by Ivan Couronne
Two major clinical trials for experimental COVID-19 vaccines got back on track in the United States Friday—providing a glimmer of hope as the number of cases skyrocket across the country.
COVID-19 has now killed more than 223,000 Americans, and the health crisis is a top issue in the presidential election pitting incumbent Donald Trump against Joe Biden.
AstraZeneca announced that the trial of its vaccine candidate, developed with Britain’s University of Oxford, has resumed in the US, the only country where it remained suspended following a participant’s illness six weeks ago.
“The Food and Drug Administration (FDA) today authorized the restart in the US, following the resumption of trials in other countries in recent weeks,” the drugmaker said.
The trial was suspended worldwide on September 6, but resumed shortly thereafter in Britain, and in the following weeks in South Africa, Brazil and Japan, with authorities determining the illness was not apparently linked to the vaccine.
“The FDA reviewed all safety data from trials globally and concluded it was safe to resume the trial,” AstraZeneca said.
The company added it was hoping to have results later this year, “depending on the rate of infection within the communities where the clinical trials are being conducted.”
The AstraZeneca/Oxford vaccine project is one of the most promising and advanced in the world to combat the global pandemic, which has now claimed the lives of 1.1 million people.
It is one of 10 vaccine candidates being tested on tens of thousands of people in so-called phase 3 trials.
In the United States, the two top candidates vying to get a green light from the FDA are those made by Pfizer and Moderna. Both expect to request approval next month.
Many countries are counting on using the AstraZeneca/Oxford vaccine to inoculate their populations.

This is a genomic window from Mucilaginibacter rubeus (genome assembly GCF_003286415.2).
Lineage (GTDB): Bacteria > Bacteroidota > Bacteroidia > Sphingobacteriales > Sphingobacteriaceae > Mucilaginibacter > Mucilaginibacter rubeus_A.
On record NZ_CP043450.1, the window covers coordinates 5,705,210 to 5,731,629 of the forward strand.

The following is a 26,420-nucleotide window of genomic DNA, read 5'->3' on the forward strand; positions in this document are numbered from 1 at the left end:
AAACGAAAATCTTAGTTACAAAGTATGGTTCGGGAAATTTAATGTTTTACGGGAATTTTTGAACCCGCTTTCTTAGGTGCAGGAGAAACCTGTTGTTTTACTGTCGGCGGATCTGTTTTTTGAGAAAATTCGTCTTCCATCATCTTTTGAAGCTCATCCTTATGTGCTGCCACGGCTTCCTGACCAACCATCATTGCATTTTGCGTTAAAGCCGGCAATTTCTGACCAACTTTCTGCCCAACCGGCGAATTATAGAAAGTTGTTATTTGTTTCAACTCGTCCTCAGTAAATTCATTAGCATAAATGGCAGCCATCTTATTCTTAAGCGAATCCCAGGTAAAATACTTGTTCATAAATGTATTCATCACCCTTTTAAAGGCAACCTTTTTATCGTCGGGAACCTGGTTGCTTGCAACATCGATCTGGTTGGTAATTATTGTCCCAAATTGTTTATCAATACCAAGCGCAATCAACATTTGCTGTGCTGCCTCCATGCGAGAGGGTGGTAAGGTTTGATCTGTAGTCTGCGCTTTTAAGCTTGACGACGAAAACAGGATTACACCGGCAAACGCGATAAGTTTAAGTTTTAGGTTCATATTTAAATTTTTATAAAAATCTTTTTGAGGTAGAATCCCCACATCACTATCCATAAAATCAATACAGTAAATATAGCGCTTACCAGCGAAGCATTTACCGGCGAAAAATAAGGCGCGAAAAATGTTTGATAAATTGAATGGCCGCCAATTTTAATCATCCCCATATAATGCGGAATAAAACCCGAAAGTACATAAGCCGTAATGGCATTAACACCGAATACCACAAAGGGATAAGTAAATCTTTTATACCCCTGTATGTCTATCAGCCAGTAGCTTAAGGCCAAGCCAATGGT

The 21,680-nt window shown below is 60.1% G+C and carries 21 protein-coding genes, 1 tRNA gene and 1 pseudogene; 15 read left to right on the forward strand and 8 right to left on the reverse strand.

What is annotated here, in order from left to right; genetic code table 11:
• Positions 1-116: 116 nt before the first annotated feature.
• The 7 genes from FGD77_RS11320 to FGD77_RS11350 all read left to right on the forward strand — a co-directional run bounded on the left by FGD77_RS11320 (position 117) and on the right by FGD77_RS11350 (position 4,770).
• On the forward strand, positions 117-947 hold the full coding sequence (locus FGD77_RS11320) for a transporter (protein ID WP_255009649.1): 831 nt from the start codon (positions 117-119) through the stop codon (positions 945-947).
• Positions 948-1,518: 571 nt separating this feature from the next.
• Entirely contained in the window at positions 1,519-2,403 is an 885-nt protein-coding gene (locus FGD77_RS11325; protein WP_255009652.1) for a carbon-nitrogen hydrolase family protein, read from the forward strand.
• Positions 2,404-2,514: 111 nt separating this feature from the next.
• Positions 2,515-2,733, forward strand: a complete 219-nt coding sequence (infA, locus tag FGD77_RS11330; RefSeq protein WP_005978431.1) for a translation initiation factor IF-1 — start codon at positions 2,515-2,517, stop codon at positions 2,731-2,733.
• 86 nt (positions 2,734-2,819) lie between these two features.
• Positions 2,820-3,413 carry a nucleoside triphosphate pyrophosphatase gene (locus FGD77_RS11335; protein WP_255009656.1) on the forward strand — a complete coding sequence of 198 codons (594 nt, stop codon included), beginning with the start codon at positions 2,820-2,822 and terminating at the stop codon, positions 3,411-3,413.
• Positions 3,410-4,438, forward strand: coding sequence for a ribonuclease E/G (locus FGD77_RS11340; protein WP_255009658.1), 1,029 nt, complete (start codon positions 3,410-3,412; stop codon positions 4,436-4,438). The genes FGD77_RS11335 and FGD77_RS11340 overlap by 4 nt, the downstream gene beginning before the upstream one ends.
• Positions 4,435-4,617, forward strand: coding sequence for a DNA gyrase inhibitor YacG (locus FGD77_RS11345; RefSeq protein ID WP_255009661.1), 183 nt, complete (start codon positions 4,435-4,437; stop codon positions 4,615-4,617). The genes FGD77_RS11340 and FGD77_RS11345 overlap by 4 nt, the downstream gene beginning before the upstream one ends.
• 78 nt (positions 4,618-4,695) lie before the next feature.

The drugmaker pre-sold hundreds of millions of doses on several continents, and signed partnership deals with other producers to ensure the doses could be made locally.
‘No evidence’ vaccine to blame
Shortly after AstraZeneca’s announcement, Johnson & Johnson said it was preparing to resume recruitment for its parallel trial, which was suspended last week after a volunteer fell ill.
“After a thorough evaluation of a serious medical event experienced by one study participant, no clear cause has been identified,” the group said in a statement.
“The company has found no evidence that the vaccine candidate caused the event.”
Just before Friday’s announcements, a top US official involved with Operation Warp Speed, the government’s vaccine initiative, said he expected the J&J trial to resume quickly.
Paul Mango, from the US Department of Health and Human Services, also said he expected the country to have enough doses on hand to vaccinate the “most vulnerable” Americans before year’s end.
“By the end of January, we believe we’ll be able to vaccinate all seniors,” Mango said, adding that by March or April, “we believe we’ll be able to vaccinate any American who desires a vaccination.”